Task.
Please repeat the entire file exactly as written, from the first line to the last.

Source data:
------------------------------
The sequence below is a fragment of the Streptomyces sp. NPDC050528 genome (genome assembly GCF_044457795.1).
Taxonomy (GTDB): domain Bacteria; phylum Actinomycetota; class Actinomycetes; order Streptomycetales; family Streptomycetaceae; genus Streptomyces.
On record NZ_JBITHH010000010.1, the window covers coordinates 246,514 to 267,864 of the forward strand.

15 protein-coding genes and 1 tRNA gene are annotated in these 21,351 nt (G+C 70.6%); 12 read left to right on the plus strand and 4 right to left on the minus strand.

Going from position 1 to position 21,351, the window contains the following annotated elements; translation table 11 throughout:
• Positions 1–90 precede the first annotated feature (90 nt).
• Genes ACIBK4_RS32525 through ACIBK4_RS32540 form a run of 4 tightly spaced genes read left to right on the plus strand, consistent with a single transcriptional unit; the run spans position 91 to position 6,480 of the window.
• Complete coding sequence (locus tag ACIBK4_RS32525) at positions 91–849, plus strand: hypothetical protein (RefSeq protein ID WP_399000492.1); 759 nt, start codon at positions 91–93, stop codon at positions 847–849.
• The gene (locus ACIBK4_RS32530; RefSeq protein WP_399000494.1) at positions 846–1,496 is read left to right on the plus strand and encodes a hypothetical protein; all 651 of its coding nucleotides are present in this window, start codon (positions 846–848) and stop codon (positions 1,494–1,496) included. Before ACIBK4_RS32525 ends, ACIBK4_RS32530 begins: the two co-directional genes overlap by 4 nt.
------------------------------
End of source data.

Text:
The sequence below is a fragment of the Streptomyces sp. NPDC050528 genome (genome assembly GCF_044457795.1).
Taxonomy (GTDB): domain Bacteria; phylum Actinomycetota; class Actinomycetes; order Streptomycetales; family Streptomycetaceae; genus Streptomyces.
On record NZ_JBITHH010000010.1, the window covers coordinates 246,514 to 267,864 of the forward strand.

15 protein-coding genes and 1 tRNA gene are annotated in these 21,351 nt (G+C 70.6%); 12 read left to right on the plus strand and 4 right to left on the minus strand.

Going from position 1 to position 21,351, the window contains the following annotated elements; translation table 11 throughout:
• Positions 1–90 precede the first annotated feature (90 nt).
• Genes ACIBK4_RS32525 through ACIBK4_RS32540 form a run of 4 tightly spaced genes read left to right on the plus strand, consistent with a single transcriptional unit; the run spans position 91 to position 6,480 of the window.
• Complete coding sequence (locus tag ACIBK4_RS32525) at positions 91–849, plus strand: hypothetical protein (RefSeq protein ID WP_399000492.1); 759 nt, start codon at positions 91–93, stop codon at positions 847–849.
• The gene (locus ACIBK4_RS32530; RefSeq protein WP_399000494.1) at positions 846–1,496 is read left to right on the plus strand and encodes a hypothetical protein; all 651 of its coding nucleotides are present in this window, start codon (positions 846–848) and stop codon (positions 1,494–1,496) included. Before ACIBK4_RS32525 ends, ACIBK4_RS32530 begins: the two co-directional genes overlap by 4 nt.